Network stress is down, minus hackers and wireless

Despite strained IT budgets, the continued onslaught of network security threats and general industry doldrums, U.S. network executives today say they are less anxious about major aspects of their jobs than they have been in years. That’s one of the findings from the fourth annual Network World U.S. Top Concerns survey.

Results show that network executives are less worried about technology, managing employees and projects, their careers and industry health than they were last year. And their concern has been dropping steadily since the feverish days of 2000. This year, the overall Concern Rating dipped to 5.84, down slightly from last year’s 5.99 but significantly from its height of 6.25 in 2000.

Network World asked 100 enterprise network executives to rate their level of concern over 37 technology, management and career issues on a scale of one to 10, with 10 being the highest level of anxiety. In the survey, conducted with the help of Research Concepts, respondents also explained which of four areas – technology, management of employees/projects, their careers or health of the network industry – concern them most and least. Although respondents are more worried about 14 items, concern for 12 of those increased only slightly (less than 10 per cent) over last year. The Concern Rating for only one item – “supporting wireless devices” – increased by more than a full point. Its 2003 Concern Rating is up 1.05 points at 6.19, from 5.14 in 2002, a 20 per cent gain.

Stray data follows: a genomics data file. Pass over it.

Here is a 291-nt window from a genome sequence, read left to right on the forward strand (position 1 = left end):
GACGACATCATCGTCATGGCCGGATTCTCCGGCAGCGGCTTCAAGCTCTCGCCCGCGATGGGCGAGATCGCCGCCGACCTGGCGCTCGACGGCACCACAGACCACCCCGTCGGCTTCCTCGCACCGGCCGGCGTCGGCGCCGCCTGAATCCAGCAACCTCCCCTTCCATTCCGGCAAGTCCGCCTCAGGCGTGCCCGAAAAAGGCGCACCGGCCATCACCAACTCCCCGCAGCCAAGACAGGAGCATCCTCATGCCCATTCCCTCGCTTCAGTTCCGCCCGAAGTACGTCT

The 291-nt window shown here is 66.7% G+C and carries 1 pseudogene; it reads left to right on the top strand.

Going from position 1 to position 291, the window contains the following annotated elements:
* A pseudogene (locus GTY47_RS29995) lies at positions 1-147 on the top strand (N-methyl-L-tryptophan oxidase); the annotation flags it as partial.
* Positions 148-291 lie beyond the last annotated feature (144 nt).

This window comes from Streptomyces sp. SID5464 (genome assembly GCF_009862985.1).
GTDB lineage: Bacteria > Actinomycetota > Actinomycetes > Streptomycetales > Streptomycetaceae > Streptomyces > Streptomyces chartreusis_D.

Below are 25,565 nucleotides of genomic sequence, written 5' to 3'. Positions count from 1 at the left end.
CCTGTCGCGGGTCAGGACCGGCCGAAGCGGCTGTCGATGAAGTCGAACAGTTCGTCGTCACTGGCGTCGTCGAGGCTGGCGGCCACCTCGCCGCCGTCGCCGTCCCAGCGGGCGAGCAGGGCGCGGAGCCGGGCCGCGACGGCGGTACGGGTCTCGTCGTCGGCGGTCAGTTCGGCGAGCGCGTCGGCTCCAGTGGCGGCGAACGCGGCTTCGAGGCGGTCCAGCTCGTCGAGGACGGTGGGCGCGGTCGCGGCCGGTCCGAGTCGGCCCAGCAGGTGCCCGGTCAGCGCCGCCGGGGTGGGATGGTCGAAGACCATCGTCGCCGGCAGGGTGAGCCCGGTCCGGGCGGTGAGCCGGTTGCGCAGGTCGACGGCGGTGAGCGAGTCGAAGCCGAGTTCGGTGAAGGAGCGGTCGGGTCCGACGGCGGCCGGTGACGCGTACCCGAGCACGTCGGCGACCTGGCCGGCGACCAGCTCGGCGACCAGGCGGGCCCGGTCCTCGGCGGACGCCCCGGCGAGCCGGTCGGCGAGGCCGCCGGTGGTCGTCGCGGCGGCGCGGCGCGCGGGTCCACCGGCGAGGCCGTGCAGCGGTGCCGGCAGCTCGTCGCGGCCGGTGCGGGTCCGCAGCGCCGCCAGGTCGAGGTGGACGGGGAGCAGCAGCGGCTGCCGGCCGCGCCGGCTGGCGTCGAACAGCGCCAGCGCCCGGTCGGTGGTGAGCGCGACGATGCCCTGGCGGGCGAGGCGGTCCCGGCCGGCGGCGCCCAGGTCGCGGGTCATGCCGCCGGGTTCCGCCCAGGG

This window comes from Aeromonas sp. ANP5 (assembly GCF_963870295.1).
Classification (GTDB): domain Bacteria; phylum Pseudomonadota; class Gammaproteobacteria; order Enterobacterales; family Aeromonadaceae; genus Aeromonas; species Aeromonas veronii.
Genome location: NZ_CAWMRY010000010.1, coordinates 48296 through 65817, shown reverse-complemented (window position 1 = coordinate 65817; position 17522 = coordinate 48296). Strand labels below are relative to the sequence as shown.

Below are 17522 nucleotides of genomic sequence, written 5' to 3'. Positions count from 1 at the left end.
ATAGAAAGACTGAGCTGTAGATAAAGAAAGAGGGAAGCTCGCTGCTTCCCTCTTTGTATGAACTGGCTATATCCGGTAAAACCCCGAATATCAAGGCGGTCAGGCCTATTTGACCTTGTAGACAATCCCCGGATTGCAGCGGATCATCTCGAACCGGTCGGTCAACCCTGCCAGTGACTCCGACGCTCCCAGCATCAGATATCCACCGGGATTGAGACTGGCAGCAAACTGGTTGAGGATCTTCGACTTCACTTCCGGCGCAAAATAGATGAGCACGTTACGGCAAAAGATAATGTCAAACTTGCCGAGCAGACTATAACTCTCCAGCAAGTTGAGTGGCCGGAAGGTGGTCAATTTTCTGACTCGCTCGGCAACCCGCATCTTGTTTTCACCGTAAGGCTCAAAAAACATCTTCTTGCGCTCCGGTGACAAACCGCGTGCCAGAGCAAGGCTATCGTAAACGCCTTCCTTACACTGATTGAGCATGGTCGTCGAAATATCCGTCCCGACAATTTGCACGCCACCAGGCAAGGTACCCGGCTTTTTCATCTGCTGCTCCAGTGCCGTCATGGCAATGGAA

The only other item significantly more prominent on respondents’ radars was “opportunity presented by employment with a network vendor.” Its Concern Rating rose to a moderate 5.09 from a low 4.38 in 2002, a 16 per cent increase. This reflects more of an open-minded attitude toward long-term career development than an omen of a pending mass exodus to vendor-related jobs, respondents said.

“Securing the network from hackers” remained the top concern for the third consecutive year. In fact, top worries were similar to those of last year – with two exceptions. “Securing reasonable budgets for projects” dropped to a moderate 6.84 in 2003 from its 7.98 high in 2002, a 14 per cent decrease. While respondents remain occupied with project management, they have adjusted to the constant pressure for high return on investments, recognizing it as the same pressure that business peers feel.

Of the 20 items with decreased year-over-year Concern Ratings, eight dropped by 10 per cent or more. Despite the turmoil in the network industry, “managing outsourced contracts” showed the biggest drop – 21 per cent – to 3.83 in 2003 from 4.87 in 2002.

Likewise, “costs of salaries/benefits for employees” took a nose